I was in awe of how we remained calm despite the empty shelves and the energy of the shoppers. We were able to maintain focus and when an item wasn't available we made substitutes or decided to keep it on the list for next week. While I went to get milk and orange juice, Ruth Anne secured our place in the long and winding check out lines.
It wasn't until Friday evening that the trauma of that trip hit us. Fortunately Tom gave us a loving ear about what we witnessed.
Last Friday, my eyes welled with tears and my heart overflowed with gratitude as we realized that the one way aisle markers at Star Market had been taken down. We were free to go up and down the aisles to get what we needed!
The CDC has said that wearing masks outdoors is optional especially if you are fully vaccinated.
My news feed on Facebook is filled with postponed holiday gatherings with clever names like "Thankschreaster" for Thanksgiving, Christmas and Easter now that family members are fully vaccinated.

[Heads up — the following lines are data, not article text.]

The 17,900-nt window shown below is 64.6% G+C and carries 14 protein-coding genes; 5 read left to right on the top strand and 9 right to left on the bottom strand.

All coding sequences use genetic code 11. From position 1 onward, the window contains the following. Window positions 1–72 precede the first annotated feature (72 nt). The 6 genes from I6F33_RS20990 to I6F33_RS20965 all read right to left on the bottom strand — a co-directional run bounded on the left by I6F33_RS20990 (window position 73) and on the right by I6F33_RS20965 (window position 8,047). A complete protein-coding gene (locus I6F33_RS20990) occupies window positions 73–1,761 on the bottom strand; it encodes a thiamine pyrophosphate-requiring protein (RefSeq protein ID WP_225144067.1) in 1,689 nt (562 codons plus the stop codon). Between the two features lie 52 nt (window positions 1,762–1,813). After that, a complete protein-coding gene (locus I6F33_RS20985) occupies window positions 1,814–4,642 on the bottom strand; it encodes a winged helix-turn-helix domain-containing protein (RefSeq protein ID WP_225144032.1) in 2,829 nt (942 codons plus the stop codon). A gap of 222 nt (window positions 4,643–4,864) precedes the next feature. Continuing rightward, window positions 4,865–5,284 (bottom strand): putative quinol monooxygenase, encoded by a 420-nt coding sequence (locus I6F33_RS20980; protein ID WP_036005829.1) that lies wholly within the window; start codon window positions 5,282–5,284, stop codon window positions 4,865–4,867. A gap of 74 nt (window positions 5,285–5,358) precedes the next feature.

Two big signs of hope are on my calendar in the next two weeks. For the first time since February of 2020, I have a hair appointment! I wanted to wait until infection rates were on the decline and vaccination rates were on the rise. It seems surreal that I am going to go to a hair salon again. We had been going into Boston to get our hair done but the salon was in a crowded section of downtown and was not as rigorous with precautions as we would have liked. Fortunately, one of my friend's has been going to a salon in our town for years and has a stylist that she raves about. It will be a new experience in many ways and one that I embrace with eager anticipation.